• Or, explore 40 Azure services for free forever across compute, database, security, containers, media, AI/ML, integration, analytics, management, IoT, and developers services. While some services are completely free and unlimited, like Azure Kubernetes Engine (EKS), Azure Batch, and Azure Advisor, some have limits on usage, like Azure Functions (1 million requests cap), Azure DevOps (5 users), and Azure Automation (500 minutes job runtime).

In comparison, AWS organizes its free services into three categories:

  • AWS free trials let you test a service for a specified number of hours, days, or maximum usage amount. Once this trial period lapses, the On-Demand rate (standard pricing) will automatically apply.
  • The 12 months free usage option enables you to use various services with different limits until you reach your usage limit or 12 months after signing up for the first time.
  • The Always free option lets you enjoy particular services free-of-charge forever.

AWS offers these free offers across compute, database, AI/ML, containers, serverless, storage, web, and apps services. Free Tier limits for AWS include: 750 hours per month for Amazon EC2, 5GB for standard Amazon S3 storage, 750 hours per month of Amazon RDS database usage, 1 million free requests per month for AWS Lambda, and up to 1 million free publishes for Amazon SNS.

AWS Vs. Azure Pricing Comparison: Instances/VMs

Azure includes seven types of virtual machines, each of which comprises multiple VM sizes and series. Each type of VM has its own pricing and is optimized for specific workloads. Here are some things to know about the different Azure VMs vs AWS instances:

Azure VM Type

VM Sizes


Use cases

General Purpose

B, Dsv3, Dv3, Dasv4, Dav4, DSv2, Dv2, Av2, DC, DCv2, Dpdsv5, Dpldsv5, Dpsv5, Dplsv5, Dv4, Dsv4, Ddv4, Ddsv4, Dv5, Dsv5, Ddv5, Ddsv5, Dasv5, and Dadsv5

B-Series VMs pricing starts at $3.80/month

D-Series VMs pricing starts at $41.61/month

B-Series VMs are low-cost options for moderate to low CPU performance, like in dev/test and low-traffic web servers, but are burstable to accommodate increased demand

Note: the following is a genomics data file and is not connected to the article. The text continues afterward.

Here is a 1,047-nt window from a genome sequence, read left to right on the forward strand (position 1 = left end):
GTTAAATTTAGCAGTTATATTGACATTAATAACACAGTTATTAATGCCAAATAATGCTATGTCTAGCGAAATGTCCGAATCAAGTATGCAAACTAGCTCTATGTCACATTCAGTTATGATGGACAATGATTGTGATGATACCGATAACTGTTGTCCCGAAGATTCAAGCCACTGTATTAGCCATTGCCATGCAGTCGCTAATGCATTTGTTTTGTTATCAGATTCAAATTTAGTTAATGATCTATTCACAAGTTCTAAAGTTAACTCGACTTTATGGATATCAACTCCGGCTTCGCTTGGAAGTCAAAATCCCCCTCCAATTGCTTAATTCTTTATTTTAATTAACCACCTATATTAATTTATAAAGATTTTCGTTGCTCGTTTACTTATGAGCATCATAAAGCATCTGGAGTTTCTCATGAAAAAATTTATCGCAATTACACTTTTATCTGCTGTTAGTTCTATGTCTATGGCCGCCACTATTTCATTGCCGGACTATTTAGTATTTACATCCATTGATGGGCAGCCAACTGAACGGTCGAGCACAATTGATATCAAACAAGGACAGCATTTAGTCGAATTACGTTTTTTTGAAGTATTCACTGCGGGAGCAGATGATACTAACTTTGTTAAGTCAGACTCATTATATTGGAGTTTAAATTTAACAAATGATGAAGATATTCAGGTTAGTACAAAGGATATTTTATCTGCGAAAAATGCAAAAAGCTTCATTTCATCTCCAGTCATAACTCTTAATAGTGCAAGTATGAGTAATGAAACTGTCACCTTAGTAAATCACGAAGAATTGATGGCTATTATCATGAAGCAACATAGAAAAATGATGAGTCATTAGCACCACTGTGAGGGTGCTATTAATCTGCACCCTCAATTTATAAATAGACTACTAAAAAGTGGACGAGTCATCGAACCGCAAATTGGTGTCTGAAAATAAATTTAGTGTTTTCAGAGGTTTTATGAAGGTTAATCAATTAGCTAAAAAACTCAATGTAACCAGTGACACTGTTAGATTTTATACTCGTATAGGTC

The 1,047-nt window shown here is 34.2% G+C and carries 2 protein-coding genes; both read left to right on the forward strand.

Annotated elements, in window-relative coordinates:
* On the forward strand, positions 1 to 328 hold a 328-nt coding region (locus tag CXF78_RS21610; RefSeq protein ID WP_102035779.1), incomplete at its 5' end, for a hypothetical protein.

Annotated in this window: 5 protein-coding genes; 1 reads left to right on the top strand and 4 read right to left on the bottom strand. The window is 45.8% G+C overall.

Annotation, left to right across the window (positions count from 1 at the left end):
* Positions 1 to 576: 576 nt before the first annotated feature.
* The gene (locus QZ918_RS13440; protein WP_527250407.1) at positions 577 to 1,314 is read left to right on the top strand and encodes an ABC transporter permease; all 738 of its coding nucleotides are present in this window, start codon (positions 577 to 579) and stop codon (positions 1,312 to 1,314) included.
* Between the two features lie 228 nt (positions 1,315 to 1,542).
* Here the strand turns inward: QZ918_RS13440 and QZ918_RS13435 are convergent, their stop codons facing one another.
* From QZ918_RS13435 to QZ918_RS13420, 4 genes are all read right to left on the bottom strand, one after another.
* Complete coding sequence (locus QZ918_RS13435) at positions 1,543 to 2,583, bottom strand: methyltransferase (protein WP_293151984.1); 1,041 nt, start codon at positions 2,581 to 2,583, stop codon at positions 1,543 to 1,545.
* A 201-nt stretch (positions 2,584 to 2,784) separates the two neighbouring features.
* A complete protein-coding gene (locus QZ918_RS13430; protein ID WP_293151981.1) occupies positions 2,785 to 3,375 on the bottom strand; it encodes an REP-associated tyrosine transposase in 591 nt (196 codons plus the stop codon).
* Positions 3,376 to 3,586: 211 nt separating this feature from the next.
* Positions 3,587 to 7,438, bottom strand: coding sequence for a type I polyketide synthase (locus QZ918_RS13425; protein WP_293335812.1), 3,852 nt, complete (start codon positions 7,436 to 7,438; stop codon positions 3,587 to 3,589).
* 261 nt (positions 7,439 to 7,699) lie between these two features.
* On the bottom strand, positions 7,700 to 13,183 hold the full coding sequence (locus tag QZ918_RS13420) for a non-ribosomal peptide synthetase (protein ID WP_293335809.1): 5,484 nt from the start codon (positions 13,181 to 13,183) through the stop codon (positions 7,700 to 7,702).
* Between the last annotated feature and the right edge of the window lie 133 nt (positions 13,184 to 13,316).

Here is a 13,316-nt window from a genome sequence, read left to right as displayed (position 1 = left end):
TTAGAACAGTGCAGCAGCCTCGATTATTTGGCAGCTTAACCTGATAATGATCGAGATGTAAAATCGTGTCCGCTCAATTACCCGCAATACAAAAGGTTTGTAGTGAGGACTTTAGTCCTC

D-Series VMs offer more balanced vCPU, RAM, and temporary storage to support most production workloads

Compute Optimized

F, Fs, Fsv2, and FX

F-Series VMs pricing starts at $35.77/month

Designed for more compute-intensive workloads such as medium-traffic web and app servers

Memory Optimized

Esv3, Ev3, Easv4, Eav4, Epdsv5, Epsv5, Ev4, Esv4, Edv4, Edsv4, Ev5, Esv5, Edv5, Edsv5, Easv5, Eadsv5, Mv2, M, DSv2, and Dv2

E-Series VMs pricing starts at $58.40/month

M-Series VMs pricing starts at $1,121.28/month


Mv2-Series VMs pricing starts at $16,286.30/month

E-Series VMs are suitable for heavy in-memory apps like SAP HANA

M-Series VMs deliver up to 4 TB of RAM on a single VM for memory intensive workloads

Mv2-Series VMs are hyper-threaded and offer the highest-spec for memory-heavy workloads at up to 416vCPUs and 3/6/12 TB of RAM

Storage Optimized

Lsv2, Lsv3, and Lasv3

Ls-Series VMs pricing starts at $455.52/month

Best choice for apps that require low-latency, large local disk storage, and high throughput performance

GPU Optimized

NC, NCv2, NCv3, NCasT4_v3, ND, NDv2, NV, NVv3, NVv4, NDasrA100_v4, and NDm_A100_v4

N-Series VMs starts pricing at $657/month

Top choice for graphic and compute-intensive workloads like high-end visuals with predictive analytics

High-performance compute

HB, HBv2, HBv3, HC, and H

H-Series VMs pricing starts at $581.08/month

High-performance VMs for HPC apps, such as financial analysis and simulations

Memory and Storage Optimized

Powered by V3 family of Intel Xeon E5 processors

G-Series VMs pricing starts at $320.47

Optimized for power demanding use cases, such as large data warehouses. Deliver 2X RAM and 4X SSD compared to General Purpose D-Series VMs.

Table: Microsoft Azure virtual machine types, sizes, pricing, and best use cases

Here’s an example of the cost of different Azure General Purpose D-Series VM configurations:

Azure Cost Calculator

Azure Cost Calculator

AWS instances and Azure VMs offer mostly similar instance categories. But because of the differences in machine generations and technologies, you may experience varying performance between AWS instances and Azure virtual machines.